As more of us are faced with extreme weather events, Simon Buddle looks at ways in which KNX professionals can best prepare for emergency call-outs.
How was your summer? For most, I suspect it was a bit of a damp squib. For others, however, it may have felt considerably more dramatic.
This summer has brought some sudden and unexpected catastrophes. Flooding has been little short of devastating, and yet limited to certain areas. I don’t recall seeing such huge volumes of water falling from the skies ever before in such a short space of time. This type of flash flooding feels new to me – this is most definitely a new experience.
With climate change, certainly KNX has a part to play in creating more energy-efficient homes, and that has been well documented over the years. Intelligent control systems will become increasingly important as we move towards renewable energy sources and the need to change energy sources based upon time, cost, consumption, or availability.
When it all gets too much
The tragedy that unfolded for two of my customers was both unforeseen and, by and large, unstoppable. For one, a near 40m wide garden that gently slopes towards the house turned into an avalanche of water and debris as everything raced downhill. Two basement skylights were breached with the water cascading into ceilings and then down into rooms. All we could do was to isolate the power and wait for it to end. Another house watched in horror as water came back up through the drains and began its journey through their doors and into the basement. At one point the basement was knee deep in water. The whole event took less than an hour, but it will take months to dry out and repair.
Sadly, the KNX panel took the brunt of the electrical damage as we were not able to isolate it in time. I’m not sure it would have mattered anyway, as one of the cable runs that had been core-drilled through the basement concrete became a conduit for the incoming water to pour directly into the panels.
Mitigation with KNX
Are we as installers prepared for such events? Possibly not in so far as being proactive, but more by accident rather than design, I was able to help. And I was able to help because of the core strengths of the KNX system, namely distributed intelligence, backbones, and line couplers. Thanks to the system architecture, I was able to get much of the house back up and running.
It is worth saying that, whilst catastrophic, these events do not compare to some of the truly horrendous ordeals that people must endure around the world. But for those that suffer them, for that small period, they are all-consuming and very distressing.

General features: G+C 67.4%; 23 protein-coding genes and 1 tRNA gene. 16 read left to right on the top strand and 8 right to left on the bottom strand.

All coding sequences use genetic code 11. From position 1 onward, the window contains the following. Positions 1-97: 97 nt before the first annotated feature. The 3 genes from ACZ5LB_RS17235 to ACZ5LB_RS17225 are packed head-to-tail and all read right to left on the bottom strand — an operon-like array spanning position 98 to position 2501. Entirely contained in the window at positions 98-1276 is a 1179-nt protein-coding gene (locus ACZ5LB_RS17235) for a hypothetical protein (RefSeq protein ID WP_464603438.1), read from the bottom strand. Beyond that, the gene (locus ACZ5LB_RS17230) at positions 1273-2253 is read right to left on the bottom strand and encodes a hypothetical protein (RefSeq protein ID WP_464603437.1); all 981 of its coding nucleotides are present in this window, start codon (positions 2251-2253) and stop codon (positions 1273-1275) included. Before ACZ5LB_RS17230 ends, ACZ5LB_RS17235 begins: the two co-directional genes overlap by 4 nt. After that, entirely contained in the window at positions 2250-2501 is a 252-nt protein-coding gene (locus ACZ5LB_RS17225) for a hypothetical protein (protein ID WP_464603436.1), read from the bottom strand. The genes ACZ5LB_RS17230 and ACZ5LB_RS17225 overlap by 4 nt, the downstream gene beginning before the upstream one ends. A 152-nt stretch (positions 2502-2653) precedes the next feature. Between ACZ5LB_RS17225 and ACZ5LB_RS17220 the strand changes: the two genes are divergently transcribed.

I threw all my spare KNX modules, actuators, cables, and anything vaguely electrical into the van and headed out. I was able to disconnect the basement line, replace the system power supply and install a loan DALI module. With a couple of other swap-outs, changing a Zennio relay module for a Theben one, I enabled some basic control of blinds and the boiler. So after around about five hours we had successfully stood up 80% of the building. Importantly, the house was now usable for the clients.
Planning for disaster
As installers, I don’t think we can ever be fully-prepared for such an event. Going forward, the likelihood is that we’ll see more and more of these freak weather events. So, at the most basic level, we might consider holding a little more stock of the essentials in order to enable us to react quickly if/when it happens again. This might include system power supplies and a couple of the most-used actuators, a relay output and one of your favourite DALI modules.
And from a design perspective, there’s certainly a discussion to be had at the beginning of any project about spares that should be thought about for the system. I look at the most obvious critical problem, that is, ‘What single points of failure are there in this system?’ If a four-channel dimmer goes down, it’s not the end of the world. But a power supply, DALI module and/or a relay module driving the pumps, valves and boiler? Those will create major issues. Should spares be held onsite?
At its core, KNX is uniquely simple. And yet creating complex systems is just a question of adding more and more modules. The architecture remains identical. The distributed intelligence is a fantastic benefit and the idea that we can swap out one manufacturers’ module for a similar one from a completely different company gives us huge flexibility. If part of the system is damaged, we can simply disconnect it and the rest carries on working as normal. With a few spares in the van, we can pretty much get any system up and running. The benefits of the KNX open protocol, open architecture and its brand-agnostic nature cannot be overstated, nor just how powerful that makes it in times of adversity.
Simon Buddle CEng MIET, is a consultant for Future Ready Homes, a specialist in BMS and ELV services system design.